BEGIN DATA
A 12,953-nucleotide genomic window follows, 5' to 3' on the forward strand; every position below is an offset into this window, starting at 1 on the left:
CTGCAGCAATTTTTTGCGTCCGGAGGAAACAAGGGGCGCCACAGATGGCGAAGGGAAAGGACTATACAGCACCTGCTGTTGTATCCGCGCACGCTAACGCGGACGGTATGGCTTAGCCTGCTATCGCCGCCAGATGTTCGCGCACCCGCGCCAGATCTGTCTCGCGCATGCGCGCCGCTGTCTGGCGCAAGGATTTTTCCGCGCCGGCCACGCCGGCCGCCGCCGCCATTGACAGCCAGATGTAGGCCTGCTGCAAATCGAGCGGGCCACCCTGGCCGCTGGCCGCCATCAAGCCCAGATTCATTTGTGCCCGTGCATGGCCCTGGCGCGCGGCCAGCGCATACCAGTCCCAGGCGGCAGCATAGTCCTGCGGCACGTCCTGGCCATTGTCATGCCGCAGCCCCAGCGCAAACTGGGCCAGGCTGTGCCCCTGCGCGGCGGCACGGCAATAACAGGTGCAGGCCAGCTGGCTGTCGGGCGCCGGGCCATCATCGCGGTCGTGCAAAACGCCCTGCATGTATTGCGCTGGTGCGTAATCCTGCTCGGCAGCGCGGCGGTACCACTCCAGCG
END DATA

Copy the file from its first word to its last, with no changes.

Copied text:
A 12,953-nucleotide genomic window follows, 5' to 3' on the forward strand; every position below is an offset into this window, starting at 1 on the left:
CTGCAGCAATTTTTTGCGTCCGGAGGAAACAAGGGGCGCCACAGATGGCGAAGGGAAAGGACTATACAGCACCTGCTGTTGTATCCGCGCACGCTAACGCGGACGGTATGGCTTAGCCTGCTATCGCCGCCAGATGTTCGCGCACCCGCGCCAGATCTGTCTCGCGCATGCGCGCCGCTGTCTGGCGCAAGGATTTTTCCGCGCCGGCCACGCCGGCCGCCGCCGCCATTGACAGCCAGATGTAGGCCTGCTGCAAATCGAGCGGGCCACCCTGGCCGCTGGCCGCCATCAAGCCCAGATTCATTTGTGCCCGTGCATGGCCCTGGCGCGCGGCCAGCGCATACCAGTCCCAGGCGGCAGCATAGTCCTGCGGCACGTCCTGGCCATTGTCATGCCGCAGCCCCAGCGCAAACTGGGCCAGGCTGTGCCCCTGCGCGGCGGCACGGCAATAACAGGTGCAGGCCAGCTGGCTGTCGGGCGCCGGGCCATCATCGCGGTCGTGCAAAACGCCCTGCATGTATTGCGCTGGTGCGTAATCCTGCTCGGCAGCGCGGCGGTACCACTCCAGCG